Some of the easiest plants to re-grow: The base of a bunch of celery or romaine lettuce placed in a shallow dish will show green growth in a few days. Use the snips or plant after the roots show. Carrots, turnips, beets and scallions can produce eatable greens in a similar way. Leave an inch of the vegetables, set in water and watch them grow. Add the greens to salad, stir fry, or smoothies.  

If you choose to dispose of scraps... 

COMPOST THEM !
            “GARBAGE IN~ GARDENS OUT” and improve your soil. 

An easy and healthy way to imitate fresh-from the garden produce is sprouting. The health benefits of sprouts make up quite an impressive list, and they include the ability to improve the digestive process, boost the metabolism, increase enzymatic activity throughout the body, prevent anemia, aid in weight loss, lower cholesterol, reduce blood pressure, prevent neural tube defects in infants, protect against cancer, boost skin health, improve vision, support the immune system, and increase usable energy reserves.


2018
WOW~ and it is SO easy! All you need is a clean jar, some untreated seeds (organic if you can) water and a screened lid, sprouting top or just cheesecloth & a rubber band. Soak your seeds in warm water overnight. Rinse and set aside. Rinse (do not soak) each day until the desired length is achieved. They can be eaten at any stage. To stop the growth, cap and refrigerate for days.

I sometimes let my radishes go until a red tip and green tops show. YUMMY on a goat cheese wheat toast. Favorite sprouts include Mung beans, used in Chinese cooking, alfalfa, broccoli, radish, peas almost any seed that produces a plant. Grains can also be sprouted. Wheat berries make wonderful sprouted wheat bread. Sunflowers are fun to eat.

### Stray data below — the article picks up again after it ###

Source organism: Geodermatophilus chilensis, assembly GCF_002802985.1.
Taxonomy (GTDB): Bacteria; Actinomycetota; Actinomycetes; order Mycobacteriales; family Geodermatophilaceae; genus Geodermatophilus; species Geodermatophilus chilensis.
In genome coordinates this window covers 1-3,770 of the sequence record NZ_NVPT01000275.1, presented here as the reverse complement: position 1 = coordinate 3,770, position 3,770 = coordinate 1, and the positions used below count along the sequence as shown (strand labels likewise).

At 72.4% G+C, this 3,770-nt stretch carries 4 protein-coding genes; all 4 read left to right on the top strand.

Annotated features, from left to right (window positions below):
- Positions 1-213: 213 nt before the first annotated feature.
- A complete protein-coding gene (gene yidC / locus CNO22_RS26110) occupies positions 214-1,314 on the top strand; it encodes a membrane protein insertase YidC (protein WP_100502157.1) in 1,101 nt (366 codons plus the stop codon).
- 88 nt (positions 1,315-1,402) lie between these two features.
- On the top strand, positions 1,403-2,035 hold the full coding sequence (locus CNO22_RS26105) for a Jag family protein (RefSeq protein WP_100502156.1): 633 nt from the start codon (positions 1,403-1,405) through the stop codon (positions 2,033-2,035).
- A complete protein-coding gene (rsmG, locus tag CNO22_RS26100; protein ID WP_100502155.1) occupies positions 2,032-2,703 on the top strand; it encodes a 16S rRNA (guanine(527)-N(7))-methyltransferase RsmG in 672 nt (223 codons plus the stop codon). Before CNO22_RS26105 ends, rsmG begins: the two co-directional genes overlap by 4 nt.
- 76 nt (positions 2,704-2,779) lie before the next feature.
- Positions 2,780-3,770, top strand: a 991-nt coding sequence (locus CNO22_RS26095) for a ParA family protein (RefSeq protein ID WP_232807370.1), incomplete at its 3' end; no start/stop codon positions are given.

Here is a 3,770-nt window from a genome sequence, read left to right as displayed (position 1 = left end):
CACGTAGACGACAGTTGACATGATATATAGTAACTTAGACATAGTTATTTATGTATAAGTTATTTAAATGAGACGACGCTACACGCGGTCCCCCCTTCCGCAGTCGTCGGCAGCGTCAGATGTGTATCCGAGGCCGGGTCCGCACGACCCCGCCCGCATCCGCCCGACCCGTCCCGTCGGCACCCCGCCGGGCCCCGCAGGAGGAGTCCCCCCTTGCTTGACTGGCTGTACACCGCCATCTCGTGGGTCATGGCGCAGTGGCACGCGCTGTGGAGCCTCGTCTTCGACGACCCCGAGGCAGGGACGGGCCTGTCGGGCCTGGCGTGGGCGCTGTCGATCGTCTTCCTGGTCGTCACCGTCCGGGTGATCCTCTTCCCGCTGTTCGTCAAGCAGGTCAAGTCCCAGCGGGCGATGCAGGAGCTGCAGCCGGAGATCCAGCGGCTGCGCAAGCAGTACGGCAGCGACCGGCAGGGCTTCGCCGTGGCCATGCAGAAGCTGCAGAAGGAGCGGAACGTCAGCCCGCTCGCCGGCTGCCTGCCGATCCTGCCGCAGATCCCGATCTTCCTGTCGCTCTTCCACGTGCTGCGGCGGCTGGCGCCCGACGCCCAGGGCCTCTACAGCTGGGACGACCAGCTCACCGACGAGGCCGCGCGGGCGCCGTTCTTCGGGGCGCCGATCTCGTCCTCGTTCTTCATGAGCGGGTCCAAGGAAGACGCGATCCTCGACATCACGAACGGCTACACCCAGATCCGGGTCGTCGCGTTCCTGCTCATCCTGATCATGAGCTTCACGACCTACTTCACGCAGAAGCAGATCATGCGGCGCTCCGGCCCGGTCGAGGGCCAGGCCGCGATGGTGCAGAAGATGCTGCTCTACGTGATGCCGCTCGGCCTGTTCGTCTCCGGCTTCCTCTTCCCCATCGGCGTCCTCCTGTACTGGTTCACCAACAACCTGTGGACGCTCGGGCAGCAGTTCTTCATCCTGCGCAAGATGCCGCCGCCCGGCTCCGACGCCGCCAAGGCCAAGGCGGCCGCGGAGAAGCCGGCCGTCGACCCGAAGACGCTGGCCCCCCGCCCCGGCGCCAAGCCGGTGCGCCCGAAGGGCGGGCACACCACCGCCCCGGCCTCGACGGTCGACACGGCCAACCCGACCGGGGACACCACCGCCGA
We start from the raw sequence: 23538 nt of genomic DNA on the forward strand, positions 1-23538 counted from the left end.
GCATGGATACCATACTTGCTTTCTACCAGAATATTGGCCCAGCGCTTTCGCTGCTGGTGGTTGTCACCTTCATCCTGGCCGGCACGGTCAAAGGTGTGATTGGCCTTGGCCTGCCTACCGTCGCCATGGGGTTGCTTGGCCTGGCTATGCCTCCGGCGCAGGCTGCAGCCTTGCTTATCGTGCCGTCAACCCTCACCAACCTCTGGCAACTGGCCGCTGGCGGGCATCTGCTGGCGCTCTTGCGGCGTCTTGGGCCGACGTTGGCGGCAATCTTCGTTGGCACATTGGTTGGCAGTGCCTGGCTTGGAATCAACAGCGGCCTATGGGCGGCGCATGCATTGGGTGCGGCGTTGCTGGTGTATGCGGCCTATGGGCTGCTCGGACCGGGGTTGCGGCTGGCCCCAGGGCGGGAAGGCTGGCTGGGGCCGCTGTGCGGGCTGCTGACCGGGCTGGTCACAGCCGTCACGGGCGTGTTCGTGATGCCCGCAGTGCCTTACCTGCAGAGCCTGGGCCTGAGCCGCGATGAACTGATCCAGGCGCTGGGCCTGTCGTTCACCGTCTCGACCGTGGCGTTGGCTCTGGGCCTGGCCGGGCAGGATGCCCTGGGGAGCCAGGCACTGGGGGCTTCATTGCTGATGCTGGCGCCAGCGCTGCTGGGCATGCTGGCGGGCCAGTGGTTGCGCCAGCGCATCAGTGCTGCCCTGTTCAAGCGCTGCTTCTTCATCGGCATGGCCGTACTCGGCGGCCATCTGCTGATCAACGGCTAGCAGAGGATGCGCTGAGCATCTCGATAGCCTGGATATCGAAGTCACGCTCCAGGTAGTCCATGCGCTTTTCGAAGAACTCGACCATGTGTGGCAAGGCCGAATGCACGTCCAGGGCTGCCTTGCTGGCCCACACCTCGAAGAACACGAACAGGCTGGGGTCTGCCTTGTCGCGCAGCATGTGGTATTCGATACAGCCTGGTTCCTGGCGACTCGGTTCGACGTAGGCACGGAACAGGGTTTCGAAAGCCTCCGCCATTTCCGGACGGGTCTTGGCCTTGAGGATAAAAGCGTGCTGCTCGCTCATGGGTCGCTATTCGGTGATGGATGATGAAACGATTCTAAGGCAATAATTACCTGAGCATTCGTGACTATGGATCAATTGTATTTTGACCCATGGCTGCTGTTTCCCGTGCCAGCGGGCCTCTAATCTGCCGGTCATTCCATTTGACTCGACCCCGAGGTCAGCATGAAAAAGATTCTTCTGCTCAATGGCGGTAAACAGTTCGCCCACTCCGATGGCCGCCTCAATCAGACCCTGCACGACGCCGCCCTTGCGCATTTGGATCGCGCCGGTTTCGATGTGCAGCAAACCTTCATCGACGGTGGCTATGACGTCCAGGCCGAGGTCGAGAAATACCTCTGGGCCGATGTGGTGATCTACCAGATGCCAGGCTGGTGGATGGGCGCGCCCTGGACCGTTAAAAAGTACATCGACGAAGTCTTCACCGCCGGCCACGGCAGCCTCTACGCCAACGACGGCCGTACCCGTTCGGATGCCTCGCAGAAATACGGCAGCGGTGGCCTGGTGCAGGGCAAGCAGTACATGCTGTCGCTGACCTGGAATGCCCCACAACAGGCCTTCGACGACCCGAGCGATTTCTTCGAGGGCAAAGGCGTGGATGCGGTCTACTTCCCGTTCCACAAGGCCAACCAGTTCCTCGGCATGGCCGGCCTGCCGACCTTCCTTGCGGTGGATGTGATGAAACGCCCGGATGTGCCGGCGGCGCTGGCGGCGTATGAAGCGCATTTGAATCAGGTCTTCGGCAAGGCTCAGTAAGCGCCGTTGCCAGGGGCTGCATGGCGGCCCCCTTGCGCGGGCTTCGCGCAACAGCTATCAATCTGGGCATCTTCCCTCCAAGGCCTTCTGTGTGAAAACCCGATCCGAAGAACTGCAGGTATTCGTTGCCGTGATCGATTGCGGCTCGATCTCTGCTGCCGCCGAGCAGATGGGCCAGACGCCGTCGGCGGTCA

When all else fails, satisfy you GREEN THUMB by browsing the many colorful seed catalogs and allow yourself a “DROOL or TWO” as we wait for the first harbingers’ of Spring. THINK SUNSHINE!


Tuesday, February 27, 2018

Stop using plastic wrap! (product review Orblue Silicone Stretch Lids)

If there is anything in the kitchen more wasteful than covering a dish or wrapping food in plastic wrap, we cannot imagine what it is. Our Daily Green is committed to reducing the use of plastic, and hoping to altogether eliminate it in our homes where possible.

We were delighted to discover Orblue Silicone Stretch Lids in a list of must have green products. We contacted the company and said we'd like to try them out, and if we liked them we would tell the world!

Now we're telling the world!  Because these things are COOL! Photos below are from my own home. We stretched and tested them on containers of all shapes and sizes. The large stretch lids go up to 11 inches, so we put that to the test.

Honestly, it was not easy to stretch the lid that much, and it took a bit to keep it in place. We had to wrestle with the 11 inch bowl. But we won! Once we got it in place, it handily protected our salad until we were ready to add the dressing. The lids also fit odd sized bowls, including the 9" square baking dish and an oval planter that we just chose to see if it worked.

One lucky reader will receive a code for a set of lids. Please comment below for a chance to win. Winner will be chosen at random from the comments on March 1, 2018, midnight EST.  If you'd rather not wait to win, we've also included codes to order them instantly.


Silicone Stretch Lids LARGE 4-pack  Silicone Stretch Lids SMALL 6-pack



Goodbye to plastic wrap














We have a winner! Congratulations, Kathi! We will send you the info to order your free set of lids!